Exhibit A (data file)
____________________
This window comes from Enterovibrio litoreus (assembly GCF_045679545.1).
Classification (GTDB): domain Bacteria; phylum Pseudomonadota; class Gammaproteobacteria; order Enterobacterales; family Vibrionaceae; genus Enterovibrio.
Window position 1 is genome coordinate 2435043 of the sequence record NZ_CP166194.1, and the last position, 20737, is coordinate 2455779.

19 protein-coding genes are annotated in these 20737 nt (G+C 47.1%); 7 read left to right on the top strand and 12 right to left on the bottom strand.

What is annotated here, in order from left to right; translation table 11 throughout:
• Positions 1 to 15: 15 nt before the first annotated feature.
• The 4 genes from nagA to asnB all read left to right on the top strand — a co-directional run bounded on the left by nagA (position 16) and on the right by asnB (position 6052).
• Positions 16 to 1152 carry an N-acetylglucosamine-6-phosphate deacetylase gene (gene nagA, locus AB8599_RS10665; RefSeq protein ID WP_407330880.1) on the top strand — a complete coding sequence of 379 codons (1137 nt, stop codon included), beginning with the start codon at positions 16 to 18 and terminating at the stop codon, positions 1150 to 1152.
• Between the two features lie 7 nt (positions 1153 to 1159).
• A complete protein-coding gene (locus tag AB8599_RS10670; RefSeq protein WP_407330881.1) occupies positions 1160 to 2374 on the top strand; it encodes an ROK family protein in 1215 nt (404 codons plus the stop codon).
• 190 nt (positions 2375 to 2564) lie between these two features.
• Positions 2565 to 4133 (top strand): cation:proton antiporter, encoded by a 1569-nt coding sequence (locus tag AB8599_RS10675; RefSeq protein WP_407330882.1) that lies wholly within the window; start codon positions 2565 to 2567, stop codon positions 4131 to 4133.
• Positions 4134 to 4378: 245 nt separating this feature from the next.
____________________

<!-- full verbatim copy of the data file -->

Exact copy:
This window comes from Enterovibrio litoreus (assembly GCF_045679545.1).
Classification (GTDB): domain Bacteria; phylum Pseudomonadota; class Gammaproteobacteria; order Enterobacterales; family Vibrionaceae; genus Enterovibrio.
Window position 1 is genome coordinate 2435043 of the sequence record NZ_CP166194.1, and the last position, 20737, is coordinate 2455779.

19 protein-coding genes are annotated in these 20737 nt (G+C 47.1%); 7 read left to right on the top strand and 12 right to left on the bottom strand.

What is annotated here, in order from left to right; translation table 11 throughout:
• Positions 1 to 15: 15 nt before the first annotated feature.
• The 4 genes from nagA to asnB all read left to right on the top strand — a co-directional run bounded on the left by nagA (position 16) and on the right by asnB (position 6052).
• Positions 16 to 1152 carry an N-acetylglucosamine-6-phosphate deacetylase gene (gene nagA, locus AB8599_RS10665; RefSeq protein ID WP_407330880.1) on the top strand — a complete coding sequence of 379 codons (1137 nt, stop codon included), beginning with the start codon at positions 16 to 18 and terminating at the stop codon, positions 1150 to 1152.
• Between the two features lie 7 nt (positions 1153 to 1159).
• A complete protein-coding gene (locus tag AB8599_RS10670; RefSeq protein WP_407330881.1) occupies positions 1160 to 2374 on the top strand; it encodes an ROK family protein in 1215 nt (404 codons plus the stop codon).
• 190 nt (positions 2375 to 2564) lie between these two features.
• Positions 2565 to 4133 (top strand): cation:proton antiporter, encoded by a 1569-nt coding sequence (locus tag AB8599_RS10675; RefSeq protein WP_407330882.1) that lies wholly within the window; start codon positions 2565 to 2567, stop codon positions 4131 to 4133.
• Positions 4134 to 4378: 245 nt separating this feature from the next.